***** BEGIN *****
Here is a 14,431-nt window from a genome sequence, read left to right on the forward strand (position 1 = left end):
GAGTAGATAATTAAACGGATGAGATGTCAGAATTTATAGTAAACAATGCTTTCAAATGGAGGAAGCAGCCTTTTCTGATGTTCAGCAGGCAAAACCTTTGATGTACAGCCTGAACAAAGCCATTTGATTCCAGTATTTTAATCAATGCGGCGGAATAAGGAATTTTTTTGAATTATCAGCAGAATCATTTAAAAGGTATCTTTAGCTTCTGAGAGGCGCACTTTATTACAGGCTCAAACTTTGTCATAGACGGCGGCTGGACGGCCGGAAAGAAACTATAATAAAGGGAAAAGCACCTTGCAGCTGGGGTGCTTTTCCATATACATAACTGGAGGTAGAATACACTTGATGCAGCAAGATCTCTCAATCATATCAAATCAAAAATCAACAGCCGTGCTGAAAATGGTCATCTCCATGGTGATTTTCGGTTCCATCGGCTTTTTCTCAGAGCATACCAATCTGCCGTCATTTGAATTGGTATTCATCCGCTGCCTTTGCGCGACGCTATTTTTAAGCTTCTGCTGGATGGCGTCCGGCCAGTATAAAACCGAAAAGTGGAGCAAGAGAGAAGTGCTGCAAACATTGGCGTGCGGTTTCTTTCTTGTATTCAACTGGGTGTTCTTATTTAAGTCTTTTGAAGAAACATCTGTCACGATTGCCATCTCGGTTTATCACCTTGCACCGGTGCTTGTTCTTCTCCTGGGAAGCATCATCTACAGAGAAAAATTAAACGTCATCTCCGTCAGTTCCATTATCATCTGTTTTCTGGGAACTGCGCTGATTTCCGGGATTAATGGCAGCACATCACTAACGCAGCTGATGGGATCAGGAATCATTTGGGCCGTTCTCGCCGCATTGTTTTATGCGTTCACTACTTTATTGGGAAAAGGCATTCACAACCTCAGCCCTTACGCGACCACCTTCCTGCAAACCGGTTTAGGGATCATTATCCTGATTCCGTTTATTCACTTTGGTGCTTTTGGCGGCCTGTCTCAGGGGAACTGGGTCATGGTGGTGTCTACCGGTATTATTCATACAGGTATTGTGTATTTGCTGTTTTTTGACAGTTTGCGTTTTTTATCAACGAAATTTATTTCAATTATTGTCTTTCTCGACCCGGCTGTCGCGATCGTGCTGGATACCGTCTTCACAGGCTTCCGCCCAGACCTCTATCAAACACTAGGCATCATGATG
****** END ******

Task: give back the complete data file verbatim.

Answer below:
Here is a 14,431-nt window from a genome sequence, read left to right on the forward strand (position 1 = left end):
GAGTAGATAATTAAACGGATGAGATGTCAGAATTTATAGTAAACAATGCTTTCAAATGGAGGAAGCAGCCTTTTCTGATGTTCAGCAGGCAAAACCTTTGATGTACAGCCTGAACAAAGCCATTTGATTCCAGTATTTTAATCAATGCGGCGGAATAAGGAATTTTTTTGAATTATCAGCAGAATCATTTAAAAGGTATCTTTAGCTTCTGAGAGGCGCACTTTATTACAGGCTCAAACTTTGTCATAGACGGCGGCTGGACGGCCGGAAAGAAACTATAATAAAGGGAAAAGCACCTTGCAGCTGGGGTGCTTTTCCATATACATAACTGGAGGTAGAATACACTTGATGCAGCAAGATCTCTCAATCATATCAAATCAAAAATCAACAGCCGTGCTGAAAATGGTCATCTCCATGGTGATTTTCGGTTCCATCGGCTTTTTCTCAGAGCATACCAATCTGCCGTCATTTGAATTGGTATTCATCCGCTGCCTTTGCGCGACGCTATTTTTAAGCTTCTGCTGGATGGCGTCCGGCCAGTATAAAACCGAAAAGTGGAGCAAGAGAGAAGTGCTGCAAACATTGGCGTGCGGTTTCTTTCTTGTATTCAACTGGGTGTTCTTATTTAAGTCTTTTGAAGAAACATCTGTCACGATTGCCATCTCGGTTTATCACCTTGCACCGGTGCTTGTTCTTCTCCTGGGAAGCATCATCTACAGAGAAAAATTAAACGTCATCTCCGTCAGTTCCATTATCATCTGTTTTCTGGGAACTGCGCTGATTTCCGGGATTAATGGCAGCACATCACTAACGCAGCTGATGGGATCAGGAATCATTTGGGCCGTTCTCGCCGCATTGTTTTATGCGTTCACTACTTTATTGGGAAAAGGCATTCACAACCTCAGCCCTTACGCGACCACCTTCCTGCAAACCGGTTTAGGGATCATTATCCTGATTCCGTTTATTCACTTTGGTGCTTTTGGCGGCCTGTCTCAGGGGAACTGGGTCATGGTGGTGTCTACCGGTATTATTCATACAGGTATTGTGTATTTGCTGTTTTTTGACAGTTTGCGTTTTTTATCAACGAAATTTATTTCAATTATTGTCTTTCTCGACCCGGCTGTCGCGATCGTGCTGGATACCGTCTTCACAGGCTTCCGCCCAGACCTCTATCAAACACTAGGCATCATGATG